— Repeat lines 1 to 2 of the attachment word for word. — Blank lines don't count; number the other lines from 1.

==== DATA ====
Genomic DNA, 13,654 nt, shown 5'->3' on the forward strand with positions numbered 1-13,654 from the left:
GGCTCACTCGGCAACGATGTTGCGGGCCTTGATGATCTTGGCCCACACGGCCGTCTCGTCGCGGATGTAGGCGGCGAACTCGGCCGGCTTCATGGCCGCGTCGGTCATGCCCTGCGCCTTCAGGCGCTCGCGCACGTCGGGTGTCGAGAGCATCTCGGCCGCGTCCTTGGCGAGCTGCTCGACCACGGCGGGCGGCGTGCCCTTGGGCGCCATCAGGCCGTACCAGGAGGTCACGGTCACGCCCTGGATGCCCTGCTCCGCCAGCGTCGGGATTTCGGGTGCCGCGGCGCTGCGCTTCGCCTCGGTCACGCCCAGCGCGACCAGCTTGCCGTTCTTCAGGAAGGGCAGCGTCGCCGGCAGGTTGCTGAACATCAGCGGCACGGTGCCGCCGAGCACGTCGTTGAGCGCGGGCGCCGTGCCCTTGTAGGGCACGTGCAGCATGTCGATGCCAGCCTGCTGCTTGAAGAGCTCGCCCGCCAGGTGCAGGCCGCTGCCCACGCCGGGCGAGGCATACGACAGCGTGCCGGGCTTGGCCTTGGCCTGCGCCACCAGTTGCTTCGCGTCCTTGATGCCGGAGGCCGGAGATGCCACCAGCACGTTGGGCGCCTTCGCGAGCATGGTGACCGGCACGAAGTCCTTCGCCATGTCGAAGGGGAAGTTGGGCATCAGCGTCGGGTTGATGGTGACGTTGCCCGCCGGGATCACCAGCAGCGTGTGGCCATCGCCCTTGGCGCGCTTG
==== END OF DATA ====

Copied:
Genomic DNA, 13,654 nt, shown 5'->3' on the forward strand with positions numbered 1-13,654 from the left:
GGCTCACTCGGCAACGATGTTGCGGGCCTTGATGATCTTGGCCCACACGGCCGTCTCGTCGCGGATGTAGGCGGCGAACTCGGCCGGCTTCATGGCCGCGTCGGTCATGCCCTGCGCCTTCAGGCGCTCGCGCACGTCGGGTGTCGAGAGCATCTCGGCCGCGTCCTTGGCGAGCTGCTCGACCACGGCGGGCGGCGTGCCCTTGGGCGCCATCAGGCCGTACCAGGAGGTCACGGTCACGCCCTGGATGCCCTGCTCCGCCAGCGTCGGGATTTCGGGTGCCGCGGCGCTGCGCTTCGCCTCGGTCACGCCCAGCGCGACCAGCTTGCCGTTCTTCAGGAAGGGCAGCGTCGCCGGCAGGTTGCTGAACATCAGCGGCACGGTGCCGCCGAGCACGTCGTTGAGCGCGGGCGCCGTGCCCTTGTAGGGCACGTGCAGCATGTCGATGCCAGCCTGCTGCTTGAAGAGCTCGCCCGCCAGGTGCAGGCCGCTGCCCACGCCGGGCGAGGCATACGACAGCGTGCCGGGCTTGGCCTTGGCCTGCGCCACCAGTTGCTTCGCGTCCTTGATGCCGGAGGCCGGAGATGCCACCAGCACGTTGGGCGCCTTCGCGAGCATGGTGACCGGCACGAAGTCCTTCGCCATGTCGAAGGGGAAGTTGGGCATCAGCGTCGGGTTGATGGTGACGTTGCCCGCCGGGATCACCAGCAGCGTGTGGCCATCGCCCTTGGCGCGCTTG